‘Mobile first’ has become a universally accepted assumption for the way consumers search and book hotel rooms, but it is not a universal truth

Hospitality solutions provider Avvio launched Allora – the world’s first hotel booking engine powered by machine learning – two years ago this month, a period that has allowed it to put together some valuable insights into consumer behaviours that offers hotel businesses with practical advice in designing and implementing digital marketing strategies.

Over that period Allora has profiled 56 million unique guests and says it has gained insight from running over 600,000 artificial intelligence-based trials which have subsequently led to the adoption of almost 2,000 active learned improvements to benefit hotels in attracting more direct guest bookings.

The biggest and perhaps most surprising among these is that adopting a ‘mobile first’ strategy in the hotel sector might not be the best strategy. One of the key learnings shows that ‘mobile first’, which has become a universally accepted assumption into the way consumers search and book hotel rooms, is not a universal truth.

This, it says, is markedly shown in US guest behaviour where 82% of website bookings for four-star hotels in London are made from a desktop device. There has been little change in the past two years and mobile device bookings are still not seeing growth. However, the same cannot be said when looking at booking patterns of European guests with UK and Irish consumers following the recognised consumer trend for mobile first.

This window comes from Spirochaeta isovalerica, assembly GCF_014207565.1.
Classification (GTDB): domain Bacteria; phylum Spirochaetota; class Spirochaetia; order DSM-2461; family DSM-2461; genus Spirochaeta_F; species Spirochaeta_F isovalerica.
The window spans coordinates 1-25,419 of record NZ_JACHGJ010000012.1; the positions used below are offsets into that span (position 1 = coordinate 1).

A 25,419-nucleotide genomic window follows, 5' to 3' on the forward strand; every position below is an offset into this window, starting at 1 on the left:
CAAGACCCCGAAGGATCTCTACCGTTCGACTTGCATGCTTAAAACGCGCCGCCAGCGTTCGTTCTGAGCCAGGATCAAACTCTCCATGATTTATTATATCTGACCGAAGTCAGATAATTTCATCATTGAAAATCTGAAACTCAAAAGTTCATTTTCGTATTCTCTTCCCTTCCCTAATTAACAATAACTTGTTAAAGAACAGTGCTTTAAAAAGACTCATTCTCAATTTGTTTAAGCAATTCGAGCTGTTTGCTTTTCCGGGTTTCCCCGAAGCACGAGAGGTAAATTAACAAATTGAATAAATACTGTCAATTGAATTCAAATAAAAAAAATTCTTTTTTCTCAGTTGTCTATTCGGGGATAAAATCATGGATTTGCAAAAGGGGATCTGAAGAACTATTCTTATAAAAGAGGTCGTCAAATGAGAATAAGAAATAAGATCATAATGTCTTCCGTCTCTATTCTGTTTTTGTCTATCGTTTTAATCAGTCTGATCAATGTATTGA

Allora’s insights show that in Jun-2018 mobile device bookings overtook desktop bookings for Irish guests for the first time and the gap has widened since then with 52% of the domestic bookings for Irish hotels now booked on a mobile device versus a declining 38% on desktop in the period up to Aug-2019.

The ‘intelligent’ booking engine has also provided significant insight into the time it takes guests to book. Geography has again been identified as a major factor when it comes to the length of time from first web visit to the actual booking.

The number of days taken to make a booking at a UK hotel is 3.3 days for a UK-based guest and 2.5 days for a US guest. However, Allora has shown that Ireland-based guests take on average just over seven days to make a booking in their home country and almost six days to make a UK booking.

Commenting on the data and how hotels can best utilise the insights to their advantage, Avvio CEO Frank Reeves said: “This data matters because it means we should not be adopting a one-size-fits-all approach when it comes to developing digital marketing strategies, particularly if you are a hotel business which routinely attract guests from different countries.”

“While this may mean adopting different marketing strategies, Allora shows us that this delivers tangible returns in increased bookings in this highly competitive market,” he added.

The company – which works with hotels and accommodation providers to develop tailored digital strategies designed to drive direct bookings – has seen its sales double in the first half of this financial year in comparison with the same period the year before. In Europe, Avvio achieved record growth in the company’s second quarter of 2019 and has also demonstrated consistent expansion throughout North America.

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